What is included in long-term monitoring of medullary thyroid carcinoma (MTC)?

Updated: May 14, 2020
  • Author: Pramod K Sharma, MD; Chief Editor: Arlen D Meyers, MD, MBA  more...
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After receiving treatment for MTC, patients are monitored with annual measurement of serum calcitonin levels for surveillance. Pentagastrin-stimulated calcitonin testing is no longer widely available. Carcinoembryonic antigen is another tumoral marker associated with the recurrence of MTC, and it may also be used for surveillance. Patients with elevated levels of calcitonin or carcinoembryonic antigen are evaluated for recurrent disease. Neck, abdominal, and pelvic CT or MRI may be used to detect disease if metastasis or recurrence is suspected. Ultrasonography may be useful to localize cervical disease. In addition, radionuclide studies and selective venous catheterization with sampling of calcitonin levels can be performed to localize recurrences. The role of PET is evolving.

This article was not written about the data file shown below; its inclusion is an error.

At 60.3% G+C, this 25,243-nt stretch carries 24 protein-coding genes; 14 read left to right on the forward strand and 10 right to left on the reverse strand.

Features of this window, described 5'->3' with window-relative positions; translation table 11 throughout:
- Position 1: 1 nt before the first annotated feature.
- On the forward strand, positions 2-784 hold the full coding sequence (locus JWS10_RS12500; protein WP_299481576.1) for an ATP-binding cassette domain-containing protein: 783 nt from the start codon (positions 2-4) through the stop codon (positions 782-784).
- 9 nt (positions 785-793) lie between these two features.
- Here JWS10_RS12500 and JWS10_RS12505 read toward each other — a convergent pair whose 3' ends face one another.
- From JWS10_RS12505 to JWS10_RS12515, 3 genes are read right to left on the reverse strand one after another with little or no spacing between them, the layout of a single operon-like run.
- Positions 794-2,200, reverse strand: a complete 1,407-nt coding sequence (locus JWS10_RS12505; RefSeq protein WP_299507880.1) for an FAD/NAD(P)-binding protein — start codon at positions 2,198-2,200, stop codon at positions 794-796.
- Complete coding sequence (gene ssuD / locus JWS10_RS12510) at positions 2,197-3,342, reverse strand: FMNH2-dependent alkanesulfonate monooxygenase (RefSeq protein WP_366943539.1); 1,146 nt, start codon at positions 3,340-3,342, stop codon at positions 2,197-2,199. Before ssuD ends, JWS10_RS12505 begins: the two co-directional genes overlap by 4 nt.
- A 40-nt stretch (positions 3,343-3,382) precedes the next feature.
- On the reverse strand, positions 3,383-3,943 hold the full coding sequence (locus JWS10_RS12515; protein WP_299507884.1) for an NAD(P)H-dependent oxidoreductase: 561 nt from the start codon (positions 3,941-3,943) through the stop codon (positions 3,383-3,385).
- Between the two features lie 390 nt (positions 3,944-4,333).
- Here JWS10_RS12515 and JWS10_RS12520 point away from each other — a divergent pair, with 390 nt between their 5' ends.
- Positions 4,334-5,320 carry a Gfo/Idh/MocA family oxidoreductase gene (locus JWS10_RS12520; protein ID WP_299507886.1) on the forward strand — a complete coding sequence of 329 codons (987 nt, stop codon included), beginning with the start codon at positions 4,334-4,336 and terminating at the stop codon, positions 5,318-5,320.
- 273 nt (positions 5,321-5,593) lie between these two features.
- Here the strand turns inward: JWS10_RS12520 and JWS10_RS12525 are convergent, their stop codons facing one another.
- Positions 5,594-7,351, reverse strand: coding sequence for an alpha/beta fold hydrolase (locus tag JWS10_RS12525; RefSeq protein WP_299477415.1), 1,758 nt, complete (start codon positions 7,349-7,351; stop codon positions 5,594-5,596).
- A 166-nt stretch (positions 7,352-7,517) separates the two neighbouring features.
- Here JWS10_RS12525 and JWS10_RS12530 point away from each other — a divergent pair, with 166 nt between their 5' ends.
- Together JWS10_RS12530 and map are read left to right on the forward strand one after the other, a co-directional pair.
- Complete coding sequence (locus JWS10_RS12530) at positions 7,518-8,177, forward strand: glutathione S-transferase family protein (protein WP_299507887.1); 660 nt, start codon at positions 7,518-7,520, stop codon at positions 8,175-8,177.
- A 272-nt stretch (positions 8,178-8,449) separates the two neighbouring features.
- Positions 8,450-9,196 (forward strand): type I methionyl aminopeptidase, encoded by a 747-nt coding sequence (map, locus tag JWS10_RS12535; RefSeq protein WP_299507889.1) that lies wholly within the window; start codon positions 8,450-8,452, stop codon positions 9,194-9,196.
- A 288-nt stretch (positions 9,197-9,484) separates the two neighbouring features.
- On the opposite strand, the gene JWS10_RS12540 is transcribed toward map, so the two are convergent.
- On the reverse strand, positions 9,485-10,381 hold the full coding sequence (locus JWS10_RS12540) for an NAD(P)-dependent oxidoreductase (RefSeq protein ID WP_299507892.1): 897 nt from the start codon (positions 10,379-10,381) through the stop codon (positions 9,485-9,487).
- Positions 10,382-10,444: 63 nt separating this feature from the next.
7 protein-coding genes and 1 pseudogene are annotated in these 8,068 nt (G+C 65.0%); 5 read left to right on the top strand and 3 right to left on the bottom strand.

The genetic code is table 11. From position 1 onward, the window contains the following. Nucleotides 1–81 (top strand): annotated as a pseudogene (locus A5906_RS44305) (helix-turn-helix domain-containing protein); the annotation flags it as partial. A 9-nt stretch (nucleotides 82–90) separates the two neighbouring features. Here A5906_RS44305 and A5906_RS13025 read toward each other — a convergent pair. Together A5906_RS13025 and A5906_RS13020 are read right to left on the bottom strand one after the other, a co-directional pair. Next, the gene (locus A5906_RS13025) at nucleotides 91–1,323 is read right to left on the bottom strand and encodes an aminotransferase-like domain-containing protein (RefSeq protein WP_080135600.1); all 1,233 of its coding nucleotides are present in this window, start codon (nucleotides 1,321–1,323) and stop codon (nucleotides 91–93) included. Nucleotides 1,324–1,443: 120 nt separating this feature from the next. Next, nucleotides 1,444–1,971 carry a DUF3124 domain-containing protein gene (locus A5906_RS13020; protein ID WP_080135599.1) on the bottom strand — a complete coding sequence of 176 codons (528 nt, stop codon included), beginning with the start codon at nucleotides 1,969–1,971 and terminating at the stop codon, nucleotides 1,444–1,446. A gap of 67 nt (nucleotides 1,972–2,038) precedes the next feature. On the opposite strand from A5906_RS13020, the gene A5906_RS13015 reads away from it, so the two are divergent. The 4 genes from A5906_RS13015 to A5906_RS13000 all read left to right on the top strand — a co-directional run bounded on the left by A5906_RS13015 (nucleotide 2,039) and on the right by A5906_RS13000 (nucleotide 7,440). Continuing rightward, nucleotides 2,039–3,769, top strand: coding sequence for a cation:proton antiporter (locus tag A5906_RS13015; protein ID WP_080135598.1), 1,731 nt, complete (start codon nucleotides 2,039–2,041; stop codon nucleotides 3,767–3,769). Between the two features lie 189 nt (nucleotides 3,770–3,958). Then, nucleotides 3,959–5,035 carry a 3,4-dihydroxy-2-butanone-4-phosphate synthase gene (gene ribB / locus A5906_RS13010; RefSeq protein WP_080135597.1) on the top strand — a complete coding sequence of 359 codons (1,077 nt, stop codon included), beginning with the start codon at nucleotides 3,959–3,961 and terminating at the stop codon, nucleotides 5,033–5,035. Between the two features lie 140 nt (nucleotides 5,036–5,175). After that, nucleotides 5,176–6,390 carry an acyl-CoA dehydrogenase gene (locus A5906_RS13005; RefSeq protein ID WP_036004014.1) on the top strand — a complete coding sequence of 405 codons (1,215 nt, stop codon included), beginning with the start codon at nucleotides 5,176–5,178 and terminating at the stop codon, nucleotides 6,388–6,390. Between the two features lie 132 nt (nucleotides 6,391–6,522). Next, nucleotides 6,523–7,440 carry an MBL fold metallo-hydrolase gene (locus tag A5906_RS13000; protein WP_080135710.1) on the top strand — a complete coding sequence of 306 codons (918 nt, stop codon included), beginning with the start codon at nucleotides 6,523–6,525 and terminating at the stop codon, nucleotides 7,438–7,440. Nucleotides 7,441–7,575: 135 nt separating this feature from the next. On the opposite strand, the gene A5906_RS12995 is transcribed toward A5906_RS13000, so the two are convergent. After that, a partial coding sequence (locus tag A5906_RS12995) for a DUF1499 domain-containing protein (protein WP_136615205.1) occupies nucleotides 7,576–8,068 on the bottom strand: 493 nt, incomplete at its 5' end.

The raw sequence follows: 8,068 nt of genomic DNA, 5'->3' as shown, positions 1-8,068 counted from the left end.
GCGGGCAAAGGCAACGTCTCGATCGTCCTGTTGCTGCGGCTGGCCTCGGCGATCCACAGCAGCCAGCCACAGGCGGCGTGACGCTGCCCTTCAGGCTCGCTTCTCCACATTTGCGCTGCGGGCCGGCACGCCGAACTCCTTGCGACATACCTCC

Radiation therapy is used in an adjuvant setting at some centers, and it can be used to treat patients with surgically inoperable recurrences and metastases. Because MTC does not concentrate iodine, radioiodine therapy has no role in follow-up care or treatment.

A variety of chemotherapeutic regimens have been used to treat metastatic disease. MTC is relatively insensitive to chemotherapy, though partial responses have been obtained. To date, the most effective combination is dacarbazine, vincristine, and cyclophosphamide. Adding doxorubicin to this regimen, some investigators have gained a partial response rate of about 35%.

Vandetanib (Caprelsa) and cabozantinib (Cometriq) are tyrosine kinase inhibitors approved by the US Food and Drug Administration (FDA) for progressive, metastatic medullary thyroid cancer. These agents target various tyrosine kinases, including MET, RET, and VEGFR-2.

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